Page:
I may not post here as regularly as I used to, but I want to assure you that you will still be hearing from me from time to time. And I might switch it up a bit .. instead of this being a blog devoted to fat acceptance and fat issues only, I may write about non-fat-related topics that strike me.
Celebreight Yourself is not dead ... but it is sitting on the porch with its feet up, taking a breather and enjoying the sunset. I want to thank all of my regular readers for continuing to visit and I hope that you will still check in from time to time, because I will still be here.
I am just going to get a little bit quieter as I tend to a few very important necessities in my life.
For those of you who may be stumbling upon this blog for the first time ... thank you for visiting. There are plenty of posts listed on the right hand side for you to pick and choose from, two years' worth of them ... and I will always respond to comments in a timely fashion.
Thank you for reading. Thank you for being such a faithful audience. And thank you for wanting to check on me from time to time and click on my latest Facebook link to see what I have to say next.
Wednesday, June 27, 2012
The other evening, I attended an incredible event.
It was incredible not so much for what was said (from my perspective), but for the sheer joy, excitement, feistiness, balls, and buxomness in the room.
The event was called "The Queerness of Fat Activism" and it took place at the Gladstone Hotel in Toronto. As far as I know, it was the first of its kind in this straightlaced, politically correct city. It was a mini revolution ... a happy revolution. I have never seen so many people so joyous and proud to call themselves fat. The pride and the self love was raucous, rowdy, and an absolute delight for me to witness.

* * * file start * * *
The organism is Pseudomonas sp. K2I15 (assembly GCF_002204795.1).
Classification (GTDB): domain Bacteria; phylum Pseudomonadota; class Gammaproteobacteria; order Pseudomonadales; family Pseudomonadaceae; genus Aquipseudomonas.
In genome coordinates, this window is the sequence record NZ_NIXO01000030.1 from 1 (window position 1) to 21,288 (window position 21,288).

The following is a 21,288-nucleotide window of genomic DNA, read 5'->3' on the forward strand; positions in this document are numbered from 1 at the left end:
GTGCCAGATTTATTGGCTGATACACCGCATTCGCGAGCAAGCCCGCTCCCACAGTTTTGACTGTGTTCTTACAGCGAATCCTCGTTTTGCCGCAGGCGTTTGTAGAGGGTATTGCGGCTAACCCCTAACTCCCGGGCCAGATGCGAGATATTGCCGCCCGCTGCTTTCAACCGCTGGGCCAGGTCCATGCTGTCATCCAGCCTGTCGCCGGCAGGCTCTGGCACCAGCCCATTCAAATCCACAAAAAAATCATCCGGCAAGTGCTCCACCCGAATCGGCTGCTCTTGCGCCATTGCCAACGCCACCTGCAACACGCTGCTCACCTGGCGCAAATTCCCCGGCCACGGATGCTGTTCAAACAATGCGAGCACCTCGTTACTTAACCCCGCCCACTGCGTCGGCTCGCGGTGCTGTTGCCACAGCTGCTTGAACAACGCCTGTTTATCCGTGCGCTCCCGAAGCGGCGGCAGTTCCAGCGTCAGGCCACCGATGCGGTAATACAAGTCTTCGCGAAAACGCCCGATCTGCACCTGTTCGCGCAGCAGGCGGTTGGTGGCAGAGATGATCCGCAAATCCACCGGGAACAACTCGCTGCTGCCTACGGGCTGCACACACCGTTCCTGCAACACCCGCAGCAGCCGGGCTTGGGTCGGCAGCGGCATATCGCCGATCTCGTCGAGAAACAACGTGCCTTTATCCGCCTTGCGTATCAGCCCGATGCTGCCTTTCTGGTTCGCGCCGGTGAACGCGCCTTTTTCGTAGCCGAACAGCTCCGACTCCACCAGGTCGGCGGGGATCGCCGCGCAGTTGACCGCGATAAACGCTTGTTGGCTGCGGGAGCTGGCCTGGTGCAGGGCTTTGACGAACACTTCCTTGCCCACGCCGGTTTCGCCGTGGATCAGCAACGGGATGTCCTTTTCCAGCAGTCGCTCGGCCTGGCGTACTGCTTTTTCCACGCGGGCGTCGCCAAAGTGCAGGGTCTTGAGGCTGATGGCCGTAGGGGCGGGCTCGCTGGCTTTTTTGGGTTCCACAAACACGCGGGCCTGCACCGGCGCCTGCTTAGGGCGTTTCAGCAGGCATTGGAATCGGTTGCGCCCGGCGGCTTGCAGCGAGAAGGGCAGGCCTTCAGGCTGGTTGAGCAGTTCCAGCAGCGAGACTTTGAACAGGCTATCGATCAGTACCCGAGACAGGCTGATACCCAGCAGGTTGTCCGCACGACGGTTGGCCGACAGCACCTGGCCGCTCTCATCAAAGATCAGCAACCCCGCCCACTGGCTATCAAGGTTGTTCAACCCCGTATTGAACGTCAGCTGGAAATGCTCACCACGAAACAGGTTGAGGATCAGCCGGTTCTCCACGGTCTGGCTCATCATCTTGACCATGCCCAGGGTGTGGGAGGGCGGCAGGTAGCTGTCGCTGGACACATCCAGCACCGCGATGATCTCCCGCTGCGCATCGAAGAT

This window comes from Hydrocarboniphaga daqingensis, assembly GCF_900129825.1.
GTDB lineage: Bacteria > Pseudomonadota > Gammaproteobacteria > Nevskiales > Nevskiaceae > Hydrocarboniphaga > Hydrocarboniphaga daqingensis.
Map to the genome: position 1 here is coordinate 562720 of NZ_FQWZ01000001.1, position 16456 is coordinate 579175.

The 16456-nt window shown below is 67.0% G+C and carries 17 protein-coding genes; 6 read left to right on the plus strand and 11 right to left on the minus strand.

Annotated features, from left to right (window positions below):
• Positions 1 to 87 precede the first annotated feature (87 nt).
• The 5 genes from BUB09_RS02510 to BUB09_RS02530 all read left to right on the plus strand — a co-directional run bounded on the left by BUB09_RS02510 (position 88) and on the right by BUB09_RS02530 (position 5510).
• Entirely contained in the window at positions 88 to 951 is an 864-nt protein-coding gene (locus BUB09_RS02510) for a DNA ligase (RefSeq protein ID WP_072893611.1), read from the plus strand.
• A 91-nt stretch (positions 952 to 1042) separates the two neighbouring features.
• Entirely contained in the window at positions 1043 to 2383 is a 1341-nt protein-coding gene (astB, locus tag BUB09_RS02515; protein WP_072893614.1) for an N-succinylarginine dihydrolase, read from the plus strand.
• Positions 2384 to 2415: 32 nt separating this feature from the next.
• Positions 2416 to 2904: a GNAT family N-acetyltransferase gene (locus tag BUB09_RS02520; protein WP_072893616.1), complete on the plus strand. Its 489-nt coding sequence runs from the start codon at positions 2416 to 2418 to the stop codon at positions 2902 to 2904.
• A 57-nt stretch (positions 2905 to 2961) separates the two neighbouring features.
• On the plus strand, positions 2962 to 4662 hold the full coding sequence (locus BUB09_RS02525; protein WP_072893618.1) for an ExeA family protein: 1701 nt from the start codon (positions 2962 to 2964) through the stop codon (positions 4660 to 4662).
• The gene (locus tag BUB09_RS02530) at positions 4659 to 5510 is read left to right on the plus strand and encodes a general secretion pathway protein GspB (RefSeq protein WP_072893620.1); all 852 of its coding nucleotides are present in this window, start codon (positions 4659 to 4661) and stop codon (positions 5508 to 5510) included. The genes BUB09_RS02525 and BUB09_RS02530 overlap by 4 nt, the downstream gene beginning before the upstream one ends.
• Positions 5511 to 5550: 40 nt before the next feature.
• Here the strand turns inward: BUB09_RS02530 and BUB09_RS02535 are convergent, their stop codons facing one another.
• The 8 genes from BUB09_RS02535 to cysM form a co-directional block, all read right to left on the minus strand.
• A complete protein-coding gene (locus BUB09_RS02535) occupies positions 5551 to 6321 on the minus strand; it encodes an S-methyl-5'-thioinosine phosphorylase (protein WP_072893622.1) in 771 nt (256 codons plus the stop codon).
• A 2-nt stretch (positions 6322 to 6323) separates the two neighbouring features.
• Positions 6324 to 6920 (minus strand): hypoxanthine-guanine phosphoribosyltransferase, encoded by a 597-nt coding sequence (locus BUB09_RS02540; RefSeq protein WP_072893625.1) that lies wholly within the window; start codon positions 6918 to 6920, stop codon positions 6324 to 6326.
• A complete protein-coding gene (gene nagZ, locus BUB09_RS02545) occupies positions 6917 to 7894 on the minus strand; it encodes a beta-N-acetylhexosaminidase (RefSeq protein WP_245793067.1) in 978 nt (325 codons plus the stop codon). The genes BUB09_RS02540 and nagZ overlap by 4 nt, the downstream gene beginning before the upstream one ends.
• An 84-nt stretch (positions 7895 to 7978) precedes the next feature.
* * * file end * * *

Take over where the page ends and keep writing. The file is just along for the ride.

We definitely need more of this.
The event was sponsored by Ryerson University, Critical Dietetics, Rainbow Health Ontario, and Come As You Are. It consisted of a lecture by the wonderfully audacious and unapologetic Charlotte Cooper, a fat scholar at the University of Limerick in Ireland. She talked about being fat ... about being queer ... and about being and fat and queer, and a queer fat activist. Some of it felt a little irrelevant to me as I am not queer and that aspect of fatness does not apply to me ... but that wasn't the point. I didn't really care what she said. It was just wonderful to see her THERE, standing up at that podium, and representing fat people, period. She was funny, she was smart ... she obviously loves to create a stir, and had absolutely no problem inciting rebellion in all the other queer and non-queer fat activists present that night.
There was a hell of a lot of laughter and love, and one thing Charlotte said really summed it up for me (not verbatim, but as close as I remember): "Everyone says it's so bad to be fat. Poor us. Well, looking around this room, it doesn't look so bad to me. It's not that bad at all!"
Everyone unanimously agreed.
|Me and my friend Melanie. Look at the smiles on our faces. I guarantee we weren't the only ones smiling like this!|
I have been waiting for a moment like this in the city where I live for years. Toronto has always prided itself on appearances. What do tourists always say when they visit here? "IT'S SO CLEAN." Toronto has long been an ultra conservative, proper city where materialism rules. It is a city largely populated by the rich and the beautiful.